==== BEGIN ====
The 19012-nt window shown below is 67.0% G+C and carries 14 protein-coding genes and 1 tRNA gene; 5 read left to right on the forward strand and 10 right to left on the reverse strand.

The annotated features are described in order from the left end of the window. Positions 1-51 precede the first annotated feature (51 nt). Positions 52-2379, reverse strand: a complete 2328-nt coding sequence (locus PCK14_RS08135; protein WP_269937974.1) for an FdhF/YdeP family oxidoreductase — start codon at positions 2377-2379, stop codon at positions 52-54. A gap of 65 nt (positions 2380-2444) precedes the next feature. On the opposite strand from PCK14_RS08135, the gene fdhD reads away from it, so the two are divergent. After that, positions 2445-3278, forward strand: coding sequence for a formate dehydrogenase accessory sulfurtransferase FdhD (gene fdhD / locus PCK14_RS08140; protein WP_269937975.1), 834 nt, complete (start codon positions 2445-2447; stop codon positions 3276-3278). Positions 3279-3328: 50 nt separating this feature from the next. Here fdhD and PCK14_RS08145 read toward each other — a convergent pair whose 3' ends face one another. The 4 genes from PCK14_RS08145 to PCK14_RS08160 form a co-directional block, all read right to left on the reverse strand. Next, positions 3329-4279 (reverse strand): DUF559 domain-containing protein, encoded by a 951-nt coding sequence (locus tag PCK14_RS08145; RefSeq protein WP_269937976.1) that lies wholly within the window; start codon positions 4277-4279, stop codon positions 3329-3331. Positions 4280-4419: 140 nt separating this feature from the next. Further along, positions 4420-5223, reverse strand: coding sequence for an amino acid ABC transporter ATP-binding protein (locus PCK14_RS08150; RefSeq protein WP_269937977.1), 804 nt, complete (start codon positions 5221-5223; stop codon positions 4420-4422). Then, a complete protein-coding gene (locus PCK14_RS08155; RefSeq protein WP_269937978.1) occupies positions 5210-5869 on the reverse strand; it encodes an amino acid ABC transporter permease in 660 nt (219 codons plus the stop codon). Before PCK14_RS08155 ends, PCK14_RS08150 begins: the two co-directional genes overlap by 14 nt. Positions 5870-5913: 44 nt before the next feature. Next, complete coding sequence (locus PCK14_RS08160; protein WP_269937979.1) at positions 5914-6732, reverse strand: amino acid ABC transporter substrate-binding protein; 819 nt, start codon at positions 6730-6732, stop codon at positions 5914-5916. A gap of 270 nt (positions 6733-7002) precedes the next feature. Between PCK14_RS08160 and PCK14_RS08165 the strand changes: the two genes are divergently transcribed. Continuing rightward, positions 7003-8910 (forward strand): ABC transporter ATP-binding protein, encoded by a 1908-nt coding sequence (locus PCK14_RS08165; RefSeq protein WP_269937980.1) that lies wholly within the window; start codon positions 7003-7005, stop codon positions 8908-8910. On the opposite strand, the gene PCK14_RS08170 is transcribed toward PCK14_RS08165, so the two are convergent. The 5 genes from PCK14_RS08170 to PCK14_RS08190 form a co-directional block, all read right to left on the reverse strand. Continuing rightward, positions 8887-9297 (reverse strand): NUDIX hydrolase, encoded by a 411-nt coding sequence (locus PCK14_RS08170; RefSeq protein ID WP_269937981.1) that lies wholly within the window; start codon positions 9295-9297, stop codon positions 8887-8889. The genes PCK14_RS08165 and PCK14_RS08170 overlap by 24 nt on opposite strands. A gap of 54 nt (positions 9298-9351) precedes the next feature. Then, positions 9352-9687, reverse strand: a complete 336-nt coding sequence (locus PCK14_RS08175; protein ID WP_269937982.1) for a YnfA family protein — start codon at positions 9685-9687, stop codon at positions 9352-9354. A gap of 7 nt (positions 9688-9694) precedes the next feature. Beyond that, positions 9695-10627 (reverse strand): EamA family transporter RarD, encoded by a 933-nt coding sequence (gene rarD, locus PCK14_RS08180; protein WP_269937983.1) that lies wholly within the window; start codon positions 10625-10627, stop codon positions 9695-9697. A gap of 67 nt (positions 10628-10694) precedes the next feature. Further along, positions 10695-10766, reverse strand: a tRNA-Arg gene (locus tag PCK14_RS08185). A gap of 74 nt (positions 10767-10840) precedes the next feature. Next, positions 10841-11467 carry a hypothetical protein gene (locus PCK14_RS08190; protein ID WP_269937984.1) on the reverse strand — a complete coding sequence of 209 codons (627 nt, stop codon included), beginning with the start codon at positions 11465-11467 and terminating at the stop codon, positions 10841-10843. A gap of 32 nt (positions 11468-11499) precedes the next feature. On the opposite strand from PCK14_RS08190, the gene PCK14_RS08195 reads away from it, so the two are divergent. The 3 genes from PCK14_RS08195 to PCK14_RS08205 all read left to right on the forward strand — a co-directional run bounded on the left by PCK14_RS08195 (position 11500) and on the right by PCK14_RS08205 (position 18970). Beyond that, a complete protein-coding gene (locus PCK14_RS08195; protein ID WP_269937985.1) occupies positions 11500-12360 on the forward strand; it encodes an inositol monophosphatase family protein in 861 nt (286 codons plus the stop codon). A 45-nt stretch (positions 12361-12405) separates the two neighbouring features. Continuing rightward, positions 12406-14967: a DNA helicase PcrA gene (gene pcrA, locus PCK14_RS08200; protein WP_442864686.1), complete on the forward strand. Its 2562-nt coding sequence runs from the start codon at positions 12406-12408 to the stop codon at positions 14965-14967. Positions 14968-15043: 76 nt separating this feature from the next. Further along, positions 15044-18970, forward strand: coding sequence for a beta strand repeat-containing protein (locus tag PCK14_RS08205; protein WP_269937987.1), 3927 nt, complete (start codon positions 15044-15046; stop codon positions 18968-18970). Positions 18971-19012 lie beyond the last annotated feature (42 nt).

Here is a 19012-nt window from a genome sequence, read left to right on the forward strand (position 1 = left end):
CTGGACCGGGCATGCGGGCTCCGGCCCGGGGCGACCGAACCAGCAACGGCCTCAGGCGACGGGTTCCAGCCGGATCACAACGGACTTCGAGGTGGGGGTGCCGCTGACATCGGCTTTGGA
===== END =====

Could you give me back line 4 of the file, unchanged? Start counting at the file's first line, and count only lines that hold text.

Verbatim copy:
CTGGACCGGGCATGCGGGCTCCGGCCCGGGGCGACCGAACCAGCAACGGCCTCAGGCGACGGGTTCCAGCCGGATCACAACGGACTTCGAGGTGGGGGTGCCGCTGACATCGGCTTTGGA